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Welcome to the Lit & Phil's Blog

Despite the current difficulties we really want to keep engaged with both our members and visitors. Our hope is to inform, entertain and possibly amuse you, offering at least some distraction from the current crisis. Don't forget to check our social media channels, too. We will do everything we possibly can to keep in touch.

Please note that all the contributions here are the views and opinions of the contributors! 

If you have any views or comments about the postings or would like to offer a blog entry of your own, then please contact us at our usual email address or through the contact form which you can instantly jump to by clicking on this highlighted text.

Meanwhile, as a fully independent library, the Lit & Phil relies for its survival on its members and their subscriptions and from generating its own income, particularly from events and bequests. Of course at the moment there are no events, so if you would like to support the Lit & Phil then you can use your mobile to make a contribution: 

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Portrait of Charles Hutton

Pit to Pi: The Life of Charles Hutton

The Lit & Phil has had many remarkable members in its 200 year history. Some are well known, such as Stephenson and Swan; in a new blog Chris Jackson of Heaton History Group has written about Charles Hutton who deserves to be much better known. Born in Newcastle, briefly a miner then a teacher, he became a hugely important mathematician and surveyor.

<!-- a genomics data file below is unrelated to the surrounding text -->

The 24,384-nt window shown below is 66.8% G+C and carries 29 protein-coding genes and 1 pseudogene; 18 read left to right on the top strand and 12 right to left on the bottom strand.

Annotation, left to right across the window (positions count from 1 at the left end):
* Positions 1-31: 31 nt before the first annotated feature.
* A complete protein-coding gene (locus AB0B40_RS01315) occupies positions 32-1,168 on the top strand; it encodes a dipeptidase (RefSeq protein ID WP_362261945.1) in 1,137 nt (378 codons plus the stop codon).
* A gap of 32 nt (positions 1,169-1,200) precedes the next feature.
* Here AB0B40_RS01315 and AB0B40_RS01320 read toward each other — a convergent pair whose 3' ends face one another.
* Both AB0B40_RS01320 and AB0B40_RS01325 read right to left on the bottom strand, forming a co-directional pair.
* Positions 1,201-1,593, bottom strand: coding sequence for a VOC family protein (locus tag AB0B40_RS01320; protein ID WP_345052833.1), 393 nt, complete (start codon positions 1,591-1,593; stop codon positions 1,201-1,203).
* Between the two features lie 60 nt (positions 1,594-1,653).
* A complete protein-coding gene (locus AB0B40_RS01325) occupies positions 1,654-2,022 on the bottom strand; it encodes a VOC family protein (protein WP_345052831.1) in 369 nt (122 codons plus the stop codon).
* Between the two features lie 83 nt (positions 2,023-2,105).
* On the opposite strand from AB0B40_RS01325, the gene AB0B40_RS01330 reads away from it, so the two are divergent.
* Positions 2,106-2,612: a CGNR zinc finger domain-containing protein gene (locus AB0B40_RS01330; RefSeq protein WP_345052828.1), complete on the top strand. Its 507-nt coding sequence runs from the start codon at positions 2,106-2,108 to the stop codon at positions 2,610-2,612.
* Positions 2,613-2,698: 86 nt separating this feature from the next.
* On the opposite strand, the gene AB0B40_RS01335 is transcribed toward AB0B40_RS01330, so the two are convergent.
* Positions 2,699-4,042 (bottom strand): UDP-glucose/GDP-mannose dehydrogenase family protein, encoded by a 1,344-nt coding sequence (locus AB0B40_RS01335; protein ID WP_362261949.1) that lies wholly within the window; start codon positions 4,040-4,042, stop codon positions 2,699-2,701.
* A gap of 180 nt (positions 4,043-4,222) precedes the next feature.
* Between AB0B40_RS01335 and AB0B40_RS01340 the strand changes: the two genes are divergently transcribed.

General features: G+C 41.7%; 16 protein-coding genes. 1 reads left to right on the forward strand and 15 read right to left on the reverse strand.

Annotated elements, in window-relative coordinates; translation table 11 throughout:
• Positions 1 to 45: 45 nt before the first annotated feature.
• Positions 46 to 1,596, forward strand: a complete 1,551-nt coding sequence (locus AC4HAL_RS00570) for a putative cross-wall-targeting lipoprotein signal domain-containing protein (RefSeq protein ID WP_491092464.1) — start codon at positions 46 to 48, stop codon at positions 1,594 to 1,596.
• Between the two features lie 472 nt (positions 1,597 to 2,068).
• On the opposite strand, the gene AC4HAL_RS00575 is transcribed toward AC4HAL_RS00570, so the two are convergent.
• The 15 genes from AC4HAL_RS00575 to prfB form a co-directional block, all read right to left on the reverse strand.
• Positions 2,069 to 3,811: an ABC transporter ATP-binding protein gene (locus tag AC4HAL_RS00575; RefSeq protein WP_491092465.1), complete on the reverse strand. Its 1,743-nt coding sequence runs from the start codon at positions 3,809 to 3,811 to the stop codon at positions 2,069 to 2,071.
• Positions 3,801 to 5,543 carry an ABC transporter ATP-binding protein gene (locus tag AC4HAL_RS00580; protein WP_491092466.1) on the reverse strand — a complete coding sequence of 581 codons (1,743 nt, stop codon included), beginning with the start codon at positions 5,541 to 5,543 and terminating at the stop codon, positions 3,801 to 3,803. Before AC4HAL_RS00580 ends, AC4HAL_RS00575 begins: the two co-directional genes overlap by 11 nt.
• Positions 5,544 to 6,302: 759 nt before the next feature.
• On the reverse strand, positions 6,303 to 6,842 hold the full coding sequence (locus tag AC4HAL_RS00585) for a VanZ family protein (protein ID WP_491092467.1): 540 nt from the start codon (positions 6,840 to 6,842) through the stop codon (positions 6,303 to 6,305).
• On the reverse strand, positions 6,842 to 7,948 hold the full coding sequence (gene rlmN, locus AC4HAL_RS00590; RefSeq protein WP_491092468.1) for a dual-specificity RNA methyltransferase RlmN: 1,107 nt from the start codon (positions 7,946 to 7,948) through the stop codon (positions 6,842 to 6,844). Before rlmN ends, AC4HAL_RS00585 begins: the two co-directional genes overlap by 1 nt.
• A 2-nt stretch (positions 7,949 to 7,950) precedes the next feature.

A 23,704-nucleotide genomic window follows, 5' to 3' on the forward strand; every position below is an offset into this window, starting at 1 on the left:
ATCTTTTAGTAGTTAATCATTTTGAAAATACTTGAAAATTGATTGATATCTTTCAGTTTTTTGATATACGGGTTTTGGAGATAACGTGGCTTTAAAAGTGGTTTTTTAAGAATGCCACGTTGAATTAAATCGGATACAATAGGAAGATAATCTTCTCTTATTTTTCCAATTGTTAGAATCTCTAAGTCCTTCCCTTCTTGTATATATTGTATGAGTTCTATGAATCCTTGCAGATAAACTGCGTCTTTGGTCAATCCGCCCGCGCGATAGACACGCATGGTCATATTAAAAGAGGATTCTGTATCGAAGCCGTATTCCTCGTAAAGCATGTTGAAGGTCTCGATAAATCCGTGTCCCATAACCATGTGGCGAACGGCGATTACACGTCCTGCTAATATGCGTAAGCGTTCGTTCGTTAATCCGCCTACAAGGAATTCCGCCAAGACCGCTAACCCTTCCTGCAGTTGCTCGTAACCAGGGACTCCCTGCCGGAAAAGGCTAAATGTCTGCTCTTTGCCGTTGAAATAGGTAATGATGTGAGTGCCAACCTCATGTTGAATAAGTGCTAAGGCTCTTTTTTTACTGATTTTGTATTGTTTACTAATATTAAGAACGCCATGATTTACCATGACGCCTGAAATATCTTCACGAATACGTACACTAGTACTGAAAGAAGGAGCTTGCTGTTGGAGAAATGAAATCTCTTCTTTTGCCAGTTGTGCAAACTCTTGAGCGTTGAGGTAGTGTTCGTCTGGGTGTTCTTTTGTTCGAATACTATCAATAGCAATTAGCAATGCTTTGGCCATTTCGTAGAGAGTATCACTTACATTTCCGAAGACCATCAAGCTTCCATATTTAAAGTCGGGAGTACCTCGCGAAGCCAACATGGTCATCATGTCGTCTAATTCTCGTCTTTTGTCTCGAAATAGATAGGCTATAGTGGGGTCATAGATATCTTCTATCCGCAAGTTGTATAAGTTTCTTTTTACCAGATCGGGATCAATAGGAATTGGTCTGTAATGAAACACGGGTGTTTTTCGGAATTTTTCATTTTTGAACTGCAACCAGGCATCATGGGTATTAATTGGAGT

Sandhill, Newcaslte

Katy's Coffee House

Coffee houses were hugely important meeting places in the 18th century, including here in Newcastle. One such was Katy's on Newcastle's Quayside. Lit&Phil volunteer Susan Lynn tells its fascinating story.

Photo of crocuses

Account of some Experiments on the Root of Crocus Vernus

In its early days, the Lit&Phil held monthly meetings at which members delivered papers. Hand written transcripts of many of those papers are held in four large volumes at the library. The topics were very wide ranging from "common manure" to "iron in Sweden" to "hats". Many are too long to publish here, but over the coming months there will be a small selection, starting with making flour from crocus bulbs! 

Photo of Charles Baudelaire

Baudelaire, Dante and Keats

2021 is an anniversary year for Dante, Keats and Baudelaire. Perhaps, therefore, 2021 is a good year to find connections, and it’s always good to connect everything to the North East, and in particular our Pre-Raphaelite heritage.  

Ball of twine

Reading on string

The Braille alphabet is probably the most common and best know of many alphabets that have been created to enable the blind to read by touch. In one of the hundreds of volumes of Tracts (random printed papers) at the Lit & Phil there is an account of a string alphabet - and a puzzle to go with it!

Portrait of Lord Armstrong

Lord Armstrong : his science and his legacy

Baron Armstrong was a 19th century English engineer and industrialist and a prominent inventor, scientist and philanthropist and president of the Lit & Phil for forty years. He founded the Armstrong Whitworth manufacturing concern on Tyneside employing many thousands.

Brown is the new white

A light in our darkness or a candle in the wind?

Alan Beale examines the Latin origins of whiteness.

Head of Irtyru

Irtyru – Newcastle’s second mummy

The Lit & Phil was the host to two Egyptian mummies. The second, Irtyru was extensively and rather gruesomely examined by three doctors in the prescence of members of the Lit & Phil. Anthea Lang tells the story of its unwrapping.

Photo of Linda Coulby's graduation.

University as a Mature Student

It may be a truism to say that you're never too old to learn but many mature students would heartily agree. Linda Coulby's inspiring example shows how education at a later stage in life can be transformative. Despite the government's apparently increasing discouragement to older students, it is still possible and as Linda tells, very worthwhile.

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